WEST JEFFERSON — On Friday, Oct. 8, the Ashe County High School varsity football team hosted the long-awaited Homecoming game against Hibriten, ultimately falling short 38-7. Zada Little and Trent Trivette were also announced as the 2021 ACHS Homecoming Queen and King, respectively.
The first quarter proved tough for the Huskies (1-5 overall, 0-2 in conference), with Hibriten (4-2 overall, 2-0 in conference) asserting dominance right from the opening kickoff.
With seven minutes to play in the first quarter, Hibriten picked off a pass as it battled through Ashe’s defensive line to get the takeaway. As the clock counted down to a minute left, the Panthers built on its touchdown lead. With 51 seconds left in the first quarter, Ashe quarterback Wesley Thompson’s pass was intercepted in his own territory. The short field allowed the Panthers to score a second time in the period to take the lead 14-0.
Early in the second quarter, the Panthers made a return trip to the end zone, then with seven minutes left in the half, further padded its lead, converting another Ashe turnover into points, building a commanding 28-0 lead at the intermission.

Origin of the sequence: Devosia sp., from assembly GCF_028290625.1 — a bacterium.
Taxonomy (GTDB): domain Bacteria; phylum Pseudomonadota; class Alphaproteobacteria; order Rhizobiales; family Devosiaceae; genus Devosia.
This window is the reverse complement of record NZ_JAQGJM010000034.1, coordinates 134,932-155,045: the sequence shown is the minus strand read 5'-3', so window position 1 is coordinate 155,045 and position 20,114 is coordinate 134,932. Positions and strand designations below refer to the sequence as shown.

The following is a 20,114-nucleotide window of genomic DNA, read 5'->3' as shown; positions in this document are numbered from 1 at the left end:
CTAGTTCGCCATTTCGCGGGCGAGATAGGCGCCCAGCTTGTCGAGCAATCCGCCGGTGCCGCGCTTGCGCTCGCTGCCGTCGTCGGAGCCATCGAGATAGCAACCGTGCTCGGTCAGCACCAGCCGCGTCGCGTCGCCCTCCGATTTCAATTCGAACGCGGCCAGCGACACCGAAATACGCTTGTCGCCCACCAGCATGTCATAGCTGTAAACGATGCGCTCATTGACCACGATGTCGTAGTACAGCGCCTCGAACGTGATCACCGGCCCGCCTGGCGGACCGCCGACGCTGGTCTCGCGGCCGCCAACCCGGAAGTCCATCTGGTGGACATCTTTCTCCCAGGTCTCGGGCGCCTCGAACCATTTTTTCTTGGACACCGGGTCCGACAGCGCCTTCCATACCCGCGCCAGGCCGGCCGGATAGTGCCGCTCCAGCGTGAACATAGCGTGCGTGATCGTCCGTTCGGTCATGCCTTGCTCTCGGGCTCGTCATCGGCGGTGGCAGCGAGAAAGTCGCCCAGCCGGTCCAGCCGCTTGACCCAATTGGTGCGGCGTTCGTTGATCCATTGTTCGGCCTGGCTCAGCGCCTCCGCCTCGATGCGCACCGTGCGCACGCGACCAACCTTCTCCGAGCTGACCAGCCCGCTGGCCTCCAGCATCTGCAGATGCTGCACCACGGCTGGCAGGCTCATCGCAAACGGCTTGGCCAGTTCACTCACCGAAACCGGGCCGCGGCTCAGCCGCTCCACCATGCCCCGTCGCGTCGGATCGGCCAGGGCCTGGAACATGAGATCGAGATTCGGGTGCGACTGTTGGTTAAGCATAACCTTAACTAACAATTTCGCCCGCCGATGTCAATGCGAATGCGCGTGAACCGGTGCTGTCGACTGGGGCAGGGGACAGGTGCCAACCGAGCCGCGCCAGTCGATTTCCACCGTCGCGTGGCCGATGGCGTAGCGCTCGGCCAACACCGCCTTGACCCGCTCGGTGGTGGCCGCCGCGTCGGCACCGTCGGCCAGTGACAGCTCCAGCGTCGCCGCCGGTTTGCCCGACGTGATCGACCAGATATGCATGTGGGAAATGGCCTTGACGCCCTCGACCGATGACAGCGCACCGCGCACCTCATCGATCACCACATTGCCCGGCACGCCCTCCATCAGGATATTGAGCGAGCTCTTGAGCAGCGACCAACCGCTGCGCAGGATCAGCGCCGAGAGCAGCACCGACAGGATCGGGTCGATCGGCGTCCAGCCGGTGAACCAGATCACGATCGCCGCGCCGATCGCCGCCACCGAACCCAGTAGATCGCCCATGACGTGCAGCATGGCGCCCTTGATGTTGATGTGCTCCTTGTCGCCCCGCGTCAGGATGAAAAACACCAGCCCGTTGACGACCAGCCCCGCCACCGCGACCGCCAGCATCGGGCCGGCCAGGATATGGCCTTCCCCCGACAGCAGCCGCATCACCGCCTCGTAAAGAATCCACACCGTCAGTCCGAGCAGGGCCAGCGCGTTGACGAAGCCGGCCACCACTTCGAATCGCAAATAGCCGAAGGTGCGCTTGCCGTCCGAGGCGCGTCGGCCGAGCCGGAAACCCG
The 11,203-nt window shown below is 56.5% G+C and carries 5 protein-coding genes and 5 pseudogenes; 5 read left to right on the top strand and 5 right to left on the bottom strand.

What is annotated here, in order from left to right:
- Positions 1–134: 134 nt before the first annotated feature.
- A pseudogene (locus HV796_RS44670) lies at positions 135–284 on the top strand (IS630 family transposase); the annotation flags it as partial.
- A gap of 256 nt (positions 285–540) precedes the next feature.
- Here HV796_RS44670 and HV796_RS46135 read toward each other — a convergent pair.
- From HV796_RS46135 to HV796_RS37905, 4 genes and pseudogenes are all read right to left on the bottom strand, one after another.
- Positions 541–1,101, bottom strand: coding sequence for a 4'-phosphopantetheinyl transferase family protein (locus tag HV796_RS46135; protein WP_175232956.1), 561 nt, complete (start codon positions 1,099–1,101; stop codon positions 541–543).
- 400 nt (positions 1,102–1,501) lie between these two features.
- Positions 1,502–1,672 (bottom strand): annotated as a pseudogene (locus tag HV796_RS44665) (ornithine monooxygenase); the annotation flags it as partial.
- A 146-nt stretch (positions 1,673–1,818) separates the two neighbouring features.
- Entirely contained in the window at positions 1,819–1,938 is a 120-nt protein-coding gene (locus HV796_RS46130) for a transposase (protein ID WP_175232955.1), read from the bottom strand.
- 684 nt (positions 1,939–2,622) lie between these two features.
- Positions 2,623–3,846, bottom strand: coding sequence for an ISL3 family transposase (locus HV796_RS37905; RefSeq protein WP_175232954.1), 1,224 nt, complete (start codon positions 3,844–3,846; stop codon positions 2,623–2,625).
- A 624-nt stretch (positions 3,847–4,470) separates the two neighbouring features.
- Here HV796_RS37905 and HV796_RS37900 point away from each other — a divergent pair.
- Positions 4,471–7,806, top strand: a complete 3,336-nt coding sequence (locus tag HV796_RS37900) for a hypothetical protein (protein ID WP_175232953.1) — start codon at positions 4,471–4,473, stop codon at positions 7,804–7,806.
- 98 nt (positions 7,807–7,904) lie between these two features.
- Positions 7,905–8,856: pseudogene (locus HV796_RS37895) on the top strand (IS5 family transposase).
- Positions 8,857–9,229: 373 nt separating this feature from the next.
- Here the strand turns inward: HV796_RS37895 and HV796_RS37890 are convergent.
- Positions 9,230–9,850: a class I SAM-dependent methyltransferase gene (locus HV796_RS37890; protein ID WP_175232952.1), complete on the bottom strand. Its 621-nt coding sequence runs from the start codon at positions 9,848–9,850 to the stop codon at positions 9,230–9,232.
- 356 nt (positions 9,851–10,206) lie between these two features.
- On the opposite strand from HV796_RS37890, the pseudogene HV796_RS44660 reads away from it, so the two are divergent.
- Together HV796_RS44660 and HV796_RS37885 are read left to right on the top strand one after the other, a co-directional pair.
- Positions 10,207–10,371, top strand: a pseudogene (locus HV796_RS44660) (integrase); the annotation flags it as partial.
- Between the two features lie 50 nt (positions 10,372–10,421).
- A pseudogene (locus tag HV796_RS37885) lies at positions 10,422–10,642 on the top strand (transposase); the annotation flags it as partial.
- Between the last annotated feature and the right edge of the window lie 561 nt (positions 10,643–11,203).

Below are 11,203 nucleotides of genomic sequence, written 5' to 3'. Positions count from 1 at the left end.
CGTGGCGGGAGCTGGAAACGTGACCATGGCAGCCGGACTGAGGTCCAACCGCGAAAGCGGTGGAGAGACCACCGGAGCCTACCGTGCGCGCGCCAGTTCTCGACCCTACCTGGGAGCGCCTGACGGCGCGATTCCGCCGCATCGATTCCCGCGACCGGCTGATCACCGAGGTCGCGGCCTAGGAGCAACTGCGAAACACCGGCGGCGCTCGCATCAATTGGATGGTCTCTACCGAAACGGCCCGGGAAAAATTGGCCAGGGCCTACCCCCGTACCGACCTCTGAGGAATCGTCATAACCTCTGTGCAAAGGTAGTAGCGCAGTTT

The third quarter only saw more opportunities for the visiting team, adding a touchdown and field goal to the tote board in the frame to build its lead to 38-0 entering the final quarter.
During the final 12 minutes, Huskies running back Matthew Peterson ran through the Hibriten defense to find the goal line for the first and, ultimately, only Husky touchdown of the night, as the visitors returned to Lenoir with a 38-7 victory.
During halftime, ACHS held its 2021 Homecoming ceremony and the field became grounds for new royalty to be crowned.
To begin, Ashe County High School’s 2020 Homecoming Queen Maura Coldiron entered the field as the night’s special guest. Coldiron currently attends Appalachian State University and is majoring in speech pathology. She was escorted by Cadet Command Sgt. Major Kaden Burgess.
The first freshman representative was Mia Albeeno, escorted by Cadet Sgt. Rodrick Burkhart. Albeeno is the daughter of Beth and Juan Albeeno. Albeeno spends her free time kayaking and spending time with her family and friends. Her goal in life is to inspire young people in a positive way. Albeeno is a member of the ACHS JV cheerleading squad and the High Country travel volleyball team. After high school, she plans to attend a four-year university and become a nurse.